1. Limited time only! Sign up for a free 30min personal tutor trial with Chegg Tutors
    Dismiss Notice
Dismiss Notice
Join Physics Forums Today!
The friendliest, high quality science and math community on the planet! Everyone who loves science is here!

Integration involving a square root function.

  1. Jun 4, 2012 #1
    1. The problem statement, all variables and given/known data
    Integrate:

    sqrt(1/4 + t^2 + t^4)


    3. The attempt at a solution

    I'm really not sure on how to go about integrating this, it's actually integrate from -1 to 1, the solutions manual has a method I'm not familiar with. I thought of factorising it first, although doing that hasn't made it any easier.
     
  2. jcsd
  3. Jun 4, 2012 #2
    I stared at it blankly for a little bit. But then I asked wolfram for the steps and said aha, why didn't I see that. If you pull the 1/4 out, you should recognize that 4t^4+4t^2+1 is the square of 2t^2+1. So you are integrating |2t^2+1|/2. But the absolute value goes away since 2t^2+1 is never negative.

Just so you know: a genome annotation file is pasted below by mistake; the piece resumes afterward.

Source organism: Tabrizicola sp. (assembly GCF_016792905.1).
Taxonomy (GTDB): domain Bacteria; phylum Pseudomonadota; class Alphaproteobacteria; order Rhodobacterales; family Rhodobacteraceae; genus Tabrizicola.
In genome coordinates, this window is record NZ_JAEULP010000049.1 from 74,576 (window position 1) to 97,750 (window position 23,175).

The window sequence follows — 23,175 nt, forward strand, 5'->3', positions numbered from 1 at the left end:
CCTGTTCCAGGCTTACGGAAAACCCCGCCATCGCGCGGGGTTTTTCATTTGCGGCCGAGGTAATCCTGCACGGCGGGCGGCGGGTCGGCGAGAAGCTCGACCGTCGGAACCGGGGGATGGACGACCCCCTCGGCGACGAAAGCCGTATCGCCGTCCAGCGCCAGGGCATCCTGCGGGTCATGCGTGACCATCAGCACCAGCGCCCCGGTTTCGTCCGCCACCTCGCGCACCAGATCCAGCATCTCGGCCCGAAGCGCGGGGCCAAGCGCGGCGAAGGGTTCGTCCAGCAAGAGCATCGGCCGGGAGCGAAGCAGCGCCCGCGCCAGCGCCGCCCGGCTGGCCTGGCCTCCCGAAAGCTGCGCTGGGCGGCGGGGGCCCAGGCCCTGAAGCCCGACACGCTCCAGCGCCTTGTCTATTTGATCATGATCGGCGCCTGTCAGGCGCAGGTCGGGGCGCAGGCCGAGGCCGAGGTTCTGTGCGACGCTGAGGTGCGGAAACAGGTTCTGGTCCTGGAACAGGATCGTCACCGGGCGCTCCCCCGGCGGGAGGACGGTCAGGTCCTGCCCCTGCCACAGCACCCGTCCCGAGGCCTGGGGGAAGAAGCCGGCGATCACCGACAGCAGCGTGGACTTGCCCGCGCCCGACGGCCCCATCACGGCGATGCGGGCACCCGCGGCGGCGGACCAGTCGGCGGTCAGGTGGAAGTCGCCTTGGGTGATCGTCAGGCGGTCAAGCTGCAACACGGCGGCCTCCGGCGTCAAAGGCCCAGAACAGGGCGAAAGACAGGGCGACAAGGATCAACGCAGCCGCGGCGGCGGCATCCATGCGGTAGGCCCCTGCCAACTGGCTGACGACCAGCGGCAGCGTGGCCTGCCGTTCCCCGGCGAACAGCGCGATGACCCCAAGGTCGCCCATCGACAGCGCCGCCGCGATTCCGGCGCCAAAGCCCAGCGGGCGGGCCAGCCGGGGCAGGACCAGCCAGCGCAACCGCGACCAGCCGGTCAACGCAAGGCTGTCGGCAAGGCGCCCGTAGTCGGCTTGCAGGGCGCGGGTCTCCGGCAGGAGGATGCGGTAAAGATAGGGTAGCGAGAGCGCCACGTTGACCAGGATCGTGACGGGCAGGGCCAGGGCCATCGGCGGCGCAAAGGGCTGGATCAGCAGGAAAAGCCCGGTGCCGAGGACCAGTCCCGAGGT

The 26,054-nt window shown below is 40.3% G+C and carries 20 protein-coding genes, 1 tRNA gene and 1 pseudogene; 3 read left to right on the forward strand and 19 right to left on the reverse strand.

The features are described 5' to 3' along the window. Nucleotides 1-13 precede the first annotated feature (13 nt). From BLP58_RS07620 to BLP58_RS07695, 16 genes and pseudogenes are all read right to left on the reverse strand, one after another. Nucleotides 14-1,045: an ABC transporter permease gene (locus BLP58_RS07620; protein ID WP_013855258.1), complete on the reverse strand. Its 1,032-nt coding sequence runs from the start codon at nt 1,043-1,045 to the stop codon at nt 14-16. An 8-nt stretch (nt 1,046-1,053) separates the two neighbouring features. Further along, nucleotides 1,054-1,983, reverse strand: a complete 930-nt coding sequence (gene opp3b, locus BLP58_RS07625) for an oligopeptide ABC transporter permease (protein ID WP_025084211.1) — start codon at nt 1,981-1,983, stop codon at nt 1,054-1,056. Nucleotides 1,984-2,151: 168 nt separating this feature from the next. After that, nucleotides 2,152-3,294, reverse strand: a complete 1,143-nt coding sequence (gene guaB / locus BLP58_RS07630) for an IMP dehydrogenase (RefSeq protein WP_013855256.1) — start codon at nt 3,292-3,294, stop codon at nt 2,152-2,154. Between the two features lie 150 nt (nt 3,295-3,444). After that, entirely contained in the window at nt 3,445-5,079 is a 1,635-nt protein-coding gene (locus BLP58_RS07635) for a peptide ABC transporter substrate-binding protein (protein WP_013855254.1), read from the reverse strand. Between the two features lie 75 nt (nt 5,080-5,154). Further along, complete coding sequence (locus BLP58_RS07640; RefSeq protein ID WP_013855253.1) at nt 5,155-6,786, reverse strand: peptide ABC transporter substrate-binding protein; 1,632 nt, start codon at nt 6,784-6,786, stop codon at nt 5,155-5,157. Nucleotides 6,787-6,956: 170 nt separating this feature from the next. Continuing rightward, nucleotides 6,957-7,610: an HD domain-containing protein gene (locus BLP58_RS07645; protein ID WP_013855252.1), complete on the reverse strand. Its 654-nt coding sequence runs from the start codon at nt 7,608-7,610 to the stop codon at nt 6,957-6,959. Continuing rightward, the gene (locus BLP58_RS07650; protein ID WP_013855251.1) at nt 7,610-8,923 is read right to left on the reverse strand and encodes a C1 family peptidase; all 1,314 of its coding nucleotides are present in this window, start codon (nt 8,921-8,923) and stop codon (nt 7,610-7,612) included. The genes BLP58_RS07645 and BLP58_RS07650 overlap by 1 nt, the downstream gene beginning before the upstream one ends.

4. Jun 4, 2012 #3
    I saw that in Wolfram too, although I didn't quite understand what was happening there.

    So are you saying that pulling out the 1/4 from a square root doubles it when you pull it out? Or any other number for that matter.
     
  5. Jun 4, 2012 #4
    Hmm, I think I see what you mean now, since the root of 1/4 is 0.5 you can take that out.

    Interesting, doubt I'd have figured out all that myself without some help, thanks.
     
Know someone interested in this topic? Share this thread via Reddit, Google+, Twitter, or Facebook




Similar Discussions: Integration involving a square root function.
Loading...